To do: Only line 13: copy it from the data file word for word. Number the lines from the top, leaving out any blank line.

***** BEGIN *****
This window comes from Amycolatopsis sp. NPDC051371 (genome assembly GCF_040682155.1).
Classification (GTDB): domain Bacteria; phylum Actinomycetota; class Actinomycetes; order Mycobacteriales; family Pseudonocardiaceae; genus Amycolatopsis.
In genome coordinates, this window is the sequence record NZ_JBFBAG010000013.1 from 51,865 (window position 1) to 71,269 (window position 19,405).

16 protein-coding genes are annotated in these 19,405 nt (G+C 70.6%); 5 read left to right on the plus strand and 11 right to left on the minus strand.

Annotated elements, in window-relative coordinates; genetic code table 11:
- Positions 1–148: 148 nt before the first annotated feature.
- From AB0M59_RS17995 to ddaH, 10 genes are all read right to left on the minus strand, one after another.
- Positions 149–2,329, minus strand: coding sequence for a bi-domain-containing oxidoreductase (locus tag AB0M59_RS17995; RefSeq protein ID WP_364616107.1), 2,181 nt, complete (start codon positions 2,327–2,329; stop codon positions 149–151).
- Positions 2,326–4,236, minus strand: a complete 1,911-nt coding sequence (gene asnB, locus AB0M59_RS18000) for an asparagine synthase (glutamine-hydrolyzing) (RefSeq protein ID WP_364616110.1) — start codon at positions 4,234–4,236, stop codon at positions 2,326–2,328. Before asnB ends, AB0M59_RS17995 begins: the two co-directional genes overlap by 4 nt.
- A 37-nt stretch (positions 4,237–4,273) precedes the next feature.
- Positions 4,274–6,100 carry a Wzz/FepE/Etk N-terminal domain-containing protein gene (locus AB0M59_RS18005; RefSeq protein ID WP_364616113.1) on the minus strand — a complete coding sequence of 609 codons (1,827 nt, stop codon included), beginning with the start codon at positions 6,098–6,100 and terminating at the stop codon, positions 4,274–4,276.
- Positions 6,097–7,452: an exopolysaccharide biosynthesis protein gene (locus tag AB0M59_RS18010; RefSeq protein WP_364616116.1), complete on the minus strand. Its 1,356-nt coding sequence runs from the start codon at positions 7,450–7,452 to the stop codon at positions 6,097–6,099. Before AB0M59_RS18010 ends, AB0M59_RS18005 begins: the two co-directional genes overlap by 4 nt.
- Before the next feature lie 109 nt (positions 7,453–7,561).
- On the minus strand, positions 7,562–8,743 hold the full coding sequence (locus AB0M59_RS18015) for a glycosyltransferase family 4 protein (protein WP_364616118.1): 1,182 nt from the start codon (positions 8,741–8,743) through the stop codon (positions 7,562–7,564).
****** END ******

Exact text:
- Before the next feature lie 109 nt (positions 7,453–7,561).